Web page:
At the center of the Milky Way galaxy there sits a supermassive black hole with the mass of about 4 million Suns. With strong swirling gravitational forces and intense UV light and X-ray radiation, the region around it is one of the most extreme environments in the galaxy. That was thought to be too harsh to harbor star formation, but almost a dozen young, rebellious stars have now been spotted there, triggering a rethink of our understanding of how stars are born.

Normally, stars start life as huge clouds of dust and gas in the disk of a galaxy. Particularly dense sections of these clouds eventually begin to collapse under their own gravity, forming stellar buds known as protostars. In turn, these protostars pull in more dust and gas from the parent cloud and gradually grow into a star.

An ALMA image of the Milky Way's central supermassive black hole (shown at the illustrated star), surrounded by 11 protostars (marked 1 to 11)(Credit: ALMA (ESO/NAOJ/NRAO), Yusef-Zadeh et al.; B. Saxton (NRAO/AUI/NSF))

This process is often seen in action in stellar nurseries such as the Orion Nebula, where the conditions are just right. But strong tidal forces can whip the dust away from these budding cores and prevent them from growing properly, while intense radiation can disturb the cloud in the first place.

Flying in the face of that assumption is the recent observation by the Atacama Large Millimeter/submillimeter Array (ALMA) of 11 protostars happily forming in that hostile territory. These low-mass objects, which may one day grow into stars like our Sun, sit just three light-years away from the supermassive black hole at the galactic center.

"Despite all odds, we see the best evidence yet that low-mass stars are forming startlingly close to the supermassive black hole at the center of the Milky Way," says Farhad Yusef-Zadeh, lead author of a new paper describing the discovery. "This is a genuinely surprising result and one that demonstrates just how robust star formation can be, even in the most unlikely of places."

The double-lobe feature of a young protostar, which the ALMA observatory can detect to identify the object and its age(Credit: ALMA (ESO/NAOJ/NRAO), Yusef-Zadeh et al.; B. Saxton (NRAO/AUI/NSF))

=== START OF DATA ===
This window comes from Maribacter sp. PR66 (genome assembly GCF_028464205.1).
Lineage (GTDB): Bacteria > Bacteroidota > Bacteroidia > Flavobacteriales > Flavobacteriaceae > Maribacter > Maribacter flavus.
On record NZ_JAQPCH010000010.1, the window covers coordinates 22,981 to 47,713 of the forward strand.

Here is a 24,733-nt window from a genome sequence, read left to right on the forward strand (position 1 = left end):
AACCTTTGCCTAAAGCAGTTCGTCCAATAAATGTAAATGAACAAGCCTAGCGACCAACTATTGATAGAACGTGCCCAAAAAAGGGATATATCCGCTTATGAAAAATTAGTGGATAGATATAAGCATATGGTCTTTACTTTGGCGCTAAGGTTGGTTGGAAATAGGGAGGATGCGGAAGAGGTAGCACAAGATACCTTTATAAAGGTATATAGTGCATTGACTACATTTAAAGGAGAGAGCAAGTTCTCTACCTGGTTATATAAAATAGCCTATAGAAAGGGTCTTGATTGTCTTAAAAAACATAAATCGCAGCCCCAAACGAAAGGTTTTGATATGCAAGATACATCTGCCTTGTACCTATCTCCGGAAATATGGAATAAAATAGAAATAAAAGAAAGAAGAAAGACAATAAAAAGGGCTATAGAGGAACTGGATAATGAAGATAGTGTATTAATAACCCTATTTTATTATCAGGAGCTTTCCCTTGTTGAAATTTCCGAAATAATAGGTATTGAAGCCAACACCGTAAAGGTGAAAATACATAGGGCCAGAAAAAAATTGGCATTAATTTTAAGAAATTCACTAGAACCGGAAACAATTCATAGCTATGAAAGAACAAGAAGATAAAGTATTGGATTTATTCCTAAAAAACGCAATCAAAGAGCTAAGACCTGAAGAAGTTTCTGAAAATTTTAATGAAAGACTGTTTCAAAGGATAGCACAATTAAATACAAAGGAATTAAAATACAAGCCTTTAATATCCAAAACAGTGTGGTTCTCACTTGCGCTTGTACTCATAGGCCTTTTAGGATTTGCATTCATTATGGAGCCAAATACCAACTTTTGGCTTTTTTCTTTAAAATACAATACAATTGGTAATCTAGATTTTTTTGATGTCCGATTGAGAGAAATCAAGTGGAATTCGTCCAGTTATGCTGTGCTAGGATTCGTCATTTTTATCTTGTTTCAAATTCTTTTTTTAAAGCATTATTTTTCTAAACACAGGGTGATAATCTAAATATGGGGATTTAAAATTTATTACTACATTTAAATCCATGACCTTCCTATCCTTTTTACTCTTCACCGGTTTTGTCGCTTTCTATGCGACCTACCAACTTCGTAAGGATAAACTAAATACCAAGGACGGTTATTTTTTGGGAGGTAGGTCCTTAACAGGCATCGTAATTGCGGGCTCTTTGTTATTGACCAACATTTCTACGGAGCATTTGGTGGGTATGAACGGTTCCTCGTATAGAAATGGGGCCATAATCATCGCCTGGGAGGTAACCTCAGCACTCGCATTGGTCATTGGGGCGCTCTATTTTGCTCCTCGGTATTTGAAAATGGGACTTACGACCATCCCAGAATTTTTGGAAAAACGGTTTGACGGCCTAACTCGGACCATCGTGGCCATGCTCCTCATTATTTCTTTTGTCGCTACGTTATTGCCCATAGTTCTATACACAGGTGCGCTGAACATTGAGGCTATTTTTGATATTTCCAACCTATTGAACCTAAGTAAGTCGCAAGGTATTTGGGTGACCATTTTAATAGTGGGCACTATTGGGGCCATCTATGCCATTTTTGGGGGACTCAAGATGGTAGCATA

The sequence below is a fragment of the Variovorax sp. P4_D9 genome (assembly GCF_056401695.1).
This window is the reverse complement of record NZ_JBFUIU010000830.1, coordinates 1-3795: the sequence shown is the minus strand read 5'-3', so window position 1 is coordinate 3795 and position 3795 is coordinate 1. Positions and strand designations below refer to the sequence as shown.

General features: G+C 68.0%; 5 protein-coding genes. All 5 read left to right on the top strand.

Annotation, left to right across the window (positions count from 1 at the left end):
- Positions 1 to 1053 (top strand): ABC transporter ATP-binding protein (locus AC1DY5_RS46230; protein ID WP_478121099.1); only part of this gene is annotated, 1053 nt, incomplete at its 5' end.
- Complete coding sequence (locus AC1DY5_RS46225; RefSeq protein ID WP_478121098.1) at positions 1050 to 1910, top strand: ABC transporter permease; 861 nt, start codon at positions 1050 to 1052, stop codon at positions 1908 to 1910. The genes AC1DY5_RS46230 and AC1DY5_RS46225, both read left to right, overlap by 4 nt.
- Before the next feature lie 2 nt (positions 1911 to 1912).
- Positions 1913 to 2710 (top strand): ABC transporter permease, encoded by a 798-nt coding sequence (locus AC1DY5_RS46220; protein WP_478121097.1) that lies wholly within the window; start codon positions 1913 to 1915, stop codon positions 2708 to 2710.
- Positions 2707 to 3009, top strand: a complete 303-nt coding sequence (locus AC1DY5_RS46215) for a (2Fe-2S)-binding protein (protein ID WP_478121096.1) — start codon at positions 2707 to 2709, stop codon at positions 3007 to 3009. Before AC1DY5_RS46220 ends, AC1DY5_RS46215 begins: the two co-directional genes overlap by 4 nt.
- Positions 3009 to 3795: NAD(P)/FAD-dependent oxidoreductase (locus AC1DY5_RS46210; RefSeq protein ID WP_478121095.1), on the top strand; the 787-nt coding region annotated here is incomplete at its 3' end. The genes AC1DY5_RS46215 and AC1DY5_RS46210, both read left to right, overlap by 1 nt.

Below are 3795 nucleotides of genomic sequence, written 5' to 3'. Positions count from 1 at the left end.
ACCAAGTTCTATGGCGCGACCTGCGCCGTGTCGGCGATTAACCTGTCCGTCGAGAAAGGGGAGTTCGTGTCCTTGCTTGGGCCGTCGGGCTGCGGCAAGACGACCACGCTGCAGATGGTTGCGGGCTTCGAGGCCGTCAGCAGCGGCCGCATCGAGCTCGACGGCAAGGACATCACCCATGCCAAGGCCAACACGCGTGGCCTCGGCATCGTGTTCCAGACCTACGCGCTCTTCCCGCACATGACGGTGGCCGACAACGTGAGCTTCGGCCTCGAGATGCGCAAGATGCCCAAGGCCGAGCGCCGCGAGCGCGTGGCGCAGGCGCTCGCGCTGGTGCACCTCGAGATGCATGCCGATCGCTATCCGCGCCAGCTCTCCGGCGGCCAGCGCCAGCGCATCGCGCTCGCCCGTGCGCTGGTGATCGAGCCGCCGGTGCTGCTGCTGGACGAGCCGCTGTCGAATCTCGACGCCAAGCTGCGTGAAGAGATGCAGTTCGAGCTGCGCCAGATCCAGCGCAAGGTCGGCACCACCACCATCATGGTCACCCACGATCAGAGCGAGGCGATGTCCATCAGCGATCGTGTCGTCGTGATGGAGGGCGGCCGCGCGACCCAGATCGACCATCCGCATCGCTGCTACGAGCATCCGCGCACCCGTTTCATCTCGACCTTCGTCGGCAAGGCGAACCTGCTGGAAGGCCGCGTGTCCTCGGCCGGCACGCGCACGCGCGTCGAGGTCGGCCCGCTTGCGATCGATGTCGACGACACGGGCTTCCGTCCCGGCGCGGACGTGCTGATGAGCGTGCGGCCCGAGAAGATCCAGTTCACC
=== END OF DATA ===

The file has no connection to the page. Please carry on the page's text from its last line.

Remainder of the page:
The rebels were spotted thanks to their hourglass-shaped "double lobes", which are created when some of the dust and gas pulled into the protostar is ejected in twin jets from the object's north and south poles. ALMA can pick out these plumes because of molecules like carbon monoxide, which glow brightly at the millimeter wavelengths that the instrument is designed to focus on.

Young stars have been seen forming under similar circumstances before: Earlier this year, the European Southern Observatory noticed young stars forming under similar extreme conditions at the center of a pair of colliding galaxies, but these objects were much bigger and older, at up to 10 million years. These new babies are a mere 6,000 years old, and are closer to the black hole.

The researchers have outlined possible ways the stars might form under these less-than-ideal conditions. To hold the protostars together long enough for them to grow, other forces must be compressing the material. For example, high-velocity gas clouds could be charging through the interstellar medium, or jets given off by the supermassive black hole itself could be squashing the matter into star-forming spots.

"The next step is to take a closer look to confirm that these newly formed stars are orbited by disks of dusty gas," says Mark Wardle, co-investigator on the research. "If so, it's likely that planets will eventually form from this material, as is the case for young stars in the galactic disk."

The research was published in Astrophysical Journal Letters.

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